Pedestrian Safety (page 2 of 2)
Education must start with parents and schools. The National Highway Traffic Safety Administration developed and distributes “Willie Whistle”, an engaging 7 minute educational program for children.
Police Departments often have a community resource officer who conducts educational programs for children. Training programs should also be offered to senior citizens – both as drivers and as pedestrians.
Another problem is the high frequency of accidents where school crossing guards are the victim. The position of school crossing guard has become one of the most dangerous occupations in local government. Many school crossing guards are senior citizens who are reaching the high risk age because of losses in hearing, eyesight and general mobility. Many of these accidents also occur at times when visibility for both motorists and crossing guards is restricted due to inclement weather.
Each crossing station should also be periodically inspected by the municipal engineer and police department to determine what can be done to improve visibility and slow traffic. It is also critical to consider visibility issues caused by sun glare at different times of the year.
Crossing guard candidates should complete the same medical history and physical examination required for pre-placement examinations of full-time municipal employees. Particular attention should be given to hearing and eyesight. The examination should be repeated every five years up to age 39, every two years up to age 49, and annually after 50. Medical standards for crossing guards can be down loaded from the Safety Institute’s web site.
Materials are available to help police departments train crossing guards. For example, the NJ Safety Institute distributes at no charge the video, “Street Smart is Street Safe” that discusses the unique hazards crossing guards face in local communities and what they should do to address them.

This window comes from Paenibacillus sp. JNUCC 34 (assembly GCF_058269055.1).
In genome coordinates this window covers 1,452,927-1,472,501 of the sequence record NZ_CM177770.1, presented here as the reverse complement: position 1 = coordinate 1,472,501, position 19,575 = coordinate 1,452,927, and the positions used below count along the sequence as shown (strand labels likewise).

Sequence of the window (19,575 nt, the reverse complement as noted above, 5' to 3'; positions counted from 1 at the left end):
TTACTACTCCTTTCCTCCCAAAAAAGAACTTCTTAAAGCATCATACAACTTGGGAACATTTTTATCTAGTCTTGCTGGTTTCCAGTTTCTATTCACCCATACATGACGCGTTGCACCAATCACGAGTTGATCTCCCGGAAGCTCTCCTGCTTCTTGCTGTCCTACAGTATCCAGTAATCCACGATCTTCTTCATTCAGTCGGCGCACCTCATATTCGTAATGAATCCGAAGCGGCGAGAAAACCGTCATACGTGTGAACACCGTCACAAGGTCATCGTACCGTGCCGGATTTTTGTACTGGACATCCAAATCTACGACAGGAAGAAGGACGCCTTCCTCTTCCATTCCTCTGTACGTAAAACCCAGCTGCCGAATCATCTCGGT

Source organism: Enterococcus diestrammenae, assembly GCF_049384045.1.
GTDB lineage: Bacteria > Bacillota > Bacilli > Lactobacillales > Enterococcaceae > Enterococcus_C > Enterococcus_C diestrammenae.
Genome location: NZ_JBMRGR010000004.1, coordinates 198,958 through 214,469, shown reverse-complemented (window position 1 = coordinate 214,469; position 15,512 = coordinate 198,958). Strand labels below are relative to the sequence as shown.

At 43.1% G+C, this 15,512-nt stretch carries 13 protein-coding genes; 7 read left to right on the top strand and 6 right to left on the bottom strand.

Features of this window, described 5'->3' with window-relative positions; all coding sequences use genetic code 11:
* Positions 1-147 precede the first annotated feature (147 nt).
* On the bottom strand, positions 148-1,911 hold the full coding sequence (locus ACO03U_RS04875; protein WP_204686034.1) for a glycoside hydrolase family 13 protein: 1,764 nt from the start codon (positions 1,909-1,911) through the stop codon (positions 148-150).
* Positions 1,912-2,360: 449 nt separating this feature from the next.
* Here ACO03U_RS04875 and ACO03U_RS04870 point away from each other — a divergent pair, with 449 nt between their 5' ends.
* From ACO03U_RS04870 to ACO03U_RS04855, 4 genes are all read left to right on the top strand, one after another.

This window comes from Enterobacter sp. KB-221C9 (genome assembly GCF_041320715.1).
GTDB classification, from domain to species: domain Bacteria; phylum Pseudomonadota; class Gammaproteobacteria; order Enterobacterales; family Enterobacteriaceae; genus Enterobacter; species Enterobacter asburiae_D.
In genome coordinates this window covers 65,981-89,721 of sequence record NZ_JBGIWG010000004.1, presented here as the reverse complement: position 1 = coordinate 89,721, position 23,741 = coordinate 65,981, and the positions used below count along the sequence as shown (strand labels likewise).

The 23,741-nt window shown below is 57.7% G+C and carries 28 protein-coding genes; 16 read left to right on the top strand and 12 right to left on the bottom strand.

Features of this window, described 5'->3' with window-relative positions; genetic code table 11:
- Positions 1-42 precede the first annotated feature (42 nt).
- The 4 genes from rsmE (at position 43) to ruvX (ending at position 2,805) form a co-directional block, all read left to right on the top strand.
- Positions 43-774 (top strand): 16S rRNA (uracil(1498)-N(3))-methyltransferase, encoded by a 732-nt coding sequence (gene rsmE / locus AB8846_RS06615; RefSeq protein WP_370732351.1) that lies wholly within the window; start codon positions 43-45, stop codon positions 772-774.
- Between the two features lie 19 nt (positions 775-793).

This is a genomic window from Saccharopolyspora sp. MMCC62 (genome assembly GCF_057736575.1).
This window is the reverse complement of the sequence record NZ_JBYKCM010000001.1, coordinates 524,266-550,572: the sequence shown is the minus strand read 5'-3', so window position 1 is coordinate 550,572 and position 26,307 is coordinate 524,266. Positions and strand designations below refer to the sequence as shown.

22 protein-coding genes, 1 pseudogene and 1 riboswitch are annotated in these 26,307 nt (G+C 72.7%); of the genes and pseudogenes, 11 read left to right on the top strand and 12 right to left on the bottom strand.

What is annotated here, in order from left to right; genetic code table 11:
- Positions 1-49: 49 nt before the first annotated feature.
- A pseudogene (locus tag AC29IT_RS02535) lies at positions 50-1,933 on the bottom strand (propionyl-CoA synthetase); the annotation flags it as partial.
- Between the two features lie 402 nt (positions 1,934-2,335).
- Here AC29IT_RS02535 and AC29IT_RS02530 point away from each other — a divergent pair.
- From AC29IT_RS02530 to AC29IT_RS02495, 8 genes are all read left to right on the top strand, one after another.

It is also important to educate the public about pedestrian accidents around schools, libraries, playgrounds and other facilities frequented by children. Another video distributed by the NJ Safety Institute at no charge, “School Zone, Danger Zone” speaks directly to school administrators and parents about the problems caused by increased traffic around schools.
Enforcement is the final “E”. Consistent enforcement of traffic and pedestrian safety laws significantly reduces accidents. Your community should have a reputation for strictly enforcing traffic laws such as speeding as well as distracted and impaired driving. Pedestrian decoy programs where police officers dressed as civilians enter crosswalk are also successful.
Stop arms are now nearly universal on school buses and have been highly effective in reducing the number of motorists that fail to stop. However, strict enforcement is essential because children assume motorists will stop. This is why ignoring a stopped school bus must be treated as a very serious traffic offence.
Towns that ban overnight on-street parking in residential zones report substantially fewer mid-block pedestrian accidents. A nighttime ban also results in less daytime parking, reducing the risk that a motorist’s vision will be blocked by parked vehicles. To be effective, these ordinances must be consistently enforced.
Unfortunately, some communities are unable to prohibit overnight parking on municipal streets because many older residential zones were built without adequate off street parking. Obviously, traffic calming and educational programs are more important where on-street parking is permitted.
Vendor-related pedestrian accidents are similar to the mid-block dart out accidents. Since the early 1980s, these accidents have been reduced in New Jersey because trucks are required to have stop arms with flashing lights originally developed for school buses. Under state law vendors must activate the arm when making sales. Motorists are required to stop, but unlike school buses, motorists can then proceed. Each community should adopt an ordinance prohibiting vending on any street with a speed limit over 25 miles per hour as well as arterial roads (specifically named in the ordinance). A model ordinance is on the NJ Safety Institute’s web site.